The brush with celebrity brought introductions to business types that Parziale, 35 years old, says he wouldn’t have met otherwise. One connection led to a job with a large insurance broker. In 2022 he jumped to Deland, Gibson Insurance Associates in Wellesley, Mass., which recognised his golf game as a tool to help win large accounts.

He rescheduled our interview because he was hosting clients at a private club on Cape Cod, and squeezed me in the next morning, before teeing off with a business group in Newport, R.I.

A short time ago, Parziale couldn’t imagine making a living this way. Now he’s the norm in elite amateur golf circles.

“I look around at the guys at the events I play, and they all have these jobs ,” he says.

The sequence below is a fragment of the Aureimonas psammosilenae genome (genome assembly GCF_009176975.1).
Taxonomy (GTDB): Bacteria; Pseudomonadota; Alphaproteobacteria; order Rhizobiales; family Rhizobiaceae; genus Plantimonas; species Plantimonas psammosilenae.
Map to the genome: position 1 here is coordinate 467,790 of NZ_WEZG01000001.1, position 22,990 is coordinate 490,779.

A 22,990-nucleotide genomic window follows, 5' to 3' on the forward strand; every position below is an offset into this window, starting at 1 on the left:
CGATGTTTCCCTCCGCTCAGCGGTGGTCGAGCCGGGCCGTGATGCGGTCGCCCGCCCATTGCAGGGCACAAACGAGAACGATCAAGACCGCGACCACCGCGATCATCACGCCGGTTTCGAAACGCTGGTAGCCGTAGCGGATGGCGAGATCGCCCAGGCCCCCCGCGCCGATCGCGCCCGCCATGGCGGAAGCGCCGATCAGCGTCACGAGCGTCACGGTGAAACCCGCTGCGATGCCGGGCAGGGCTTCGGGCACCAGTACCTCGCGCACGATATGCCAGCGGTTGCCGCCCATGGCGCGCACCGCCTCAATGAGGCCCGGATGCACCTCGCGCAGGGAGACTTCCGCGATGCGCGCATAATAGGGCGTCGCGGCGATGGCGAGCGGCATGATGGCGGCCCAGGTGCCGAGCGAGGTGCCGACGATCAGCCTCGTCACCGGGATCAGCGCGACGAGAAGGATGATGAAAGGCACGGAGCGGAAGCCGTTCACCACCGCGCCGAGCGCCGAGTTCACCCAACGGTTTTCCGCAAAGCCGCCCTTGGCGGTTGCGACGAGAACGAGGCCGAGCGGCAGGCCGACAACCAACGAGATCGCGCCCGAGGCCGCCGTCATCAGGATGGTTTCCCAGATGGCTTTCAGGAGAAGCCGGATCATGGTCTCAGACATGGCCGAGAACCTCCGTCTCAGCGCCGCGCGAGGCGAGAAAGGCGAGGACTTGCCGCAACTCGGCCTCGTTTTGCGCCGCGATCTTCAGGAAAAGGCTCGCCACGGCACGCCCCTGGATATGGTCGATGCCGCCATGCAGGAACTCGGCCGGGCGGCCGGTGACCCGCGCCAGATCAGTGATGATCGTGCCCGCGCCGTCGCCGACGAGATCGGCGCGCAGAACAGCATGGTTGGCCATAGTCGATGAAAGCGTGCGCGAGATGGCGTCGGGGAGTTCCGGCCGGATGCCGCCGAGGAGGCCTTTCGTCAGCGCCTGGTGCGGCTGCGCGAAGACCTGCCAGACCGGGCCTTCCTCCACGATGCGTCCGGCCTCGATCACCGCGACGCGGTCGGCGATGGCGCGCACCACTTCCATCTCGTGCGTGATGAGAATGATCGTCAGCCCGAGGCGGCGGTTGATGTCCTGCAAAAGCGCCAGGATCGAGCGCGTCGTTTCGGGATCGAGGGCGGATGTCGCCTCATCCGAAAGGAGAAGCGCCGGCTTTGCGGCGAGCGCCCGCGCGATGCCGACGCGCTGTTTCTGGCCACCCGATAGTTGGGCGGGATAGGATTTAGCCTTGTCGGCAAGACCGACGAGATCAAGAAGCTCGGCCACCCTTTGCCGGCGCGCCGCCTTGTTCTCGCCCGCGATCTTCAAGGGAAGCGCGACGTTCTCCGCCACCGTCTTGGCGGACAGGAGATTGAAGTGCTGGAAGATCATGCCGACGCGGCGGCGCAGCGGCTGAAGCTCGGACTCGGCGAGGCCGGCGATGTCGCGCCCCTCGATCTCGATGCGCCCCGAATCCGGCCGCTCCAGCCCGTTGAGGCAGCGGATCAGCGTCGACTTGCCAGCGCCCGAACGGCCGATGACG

His boss, Chief Executive Chip Gibson, says Parziale is good at bringing in business because he puts as much effort into building relationships as honing his game. A golf outing is merely an opportunity to build trust that can eventually lead to a deal, and it’s a misconception that people who golf during work hours don’t work hard, he says.

Barry Allison’s single-digit handicap is an asset in his role as a management consultant at Accenture , where he specialises in travel and hospitality. He splits time between Washington, D.C., and The Villages, Fla., a golf mecca that boasts more than 50 courses.

It can be hard to get to know people in distributed work environments, he says. Go golfing and you’ll learn a lot about someone’s temperament—especially after a bad shot.

“If you see a guy snap a club over his knee, you don’t know what he’s going to snap next,” Allison says.

Special access

On a recent afternoon I was a lunch guest at Brae Burn Country Club, a private enclave outside Boston that was the site of U.S. Golf Association championships won by legends like Walter Hagen and Bobby Jones. I parked in the second lot because the first one was full—on a Wednesday.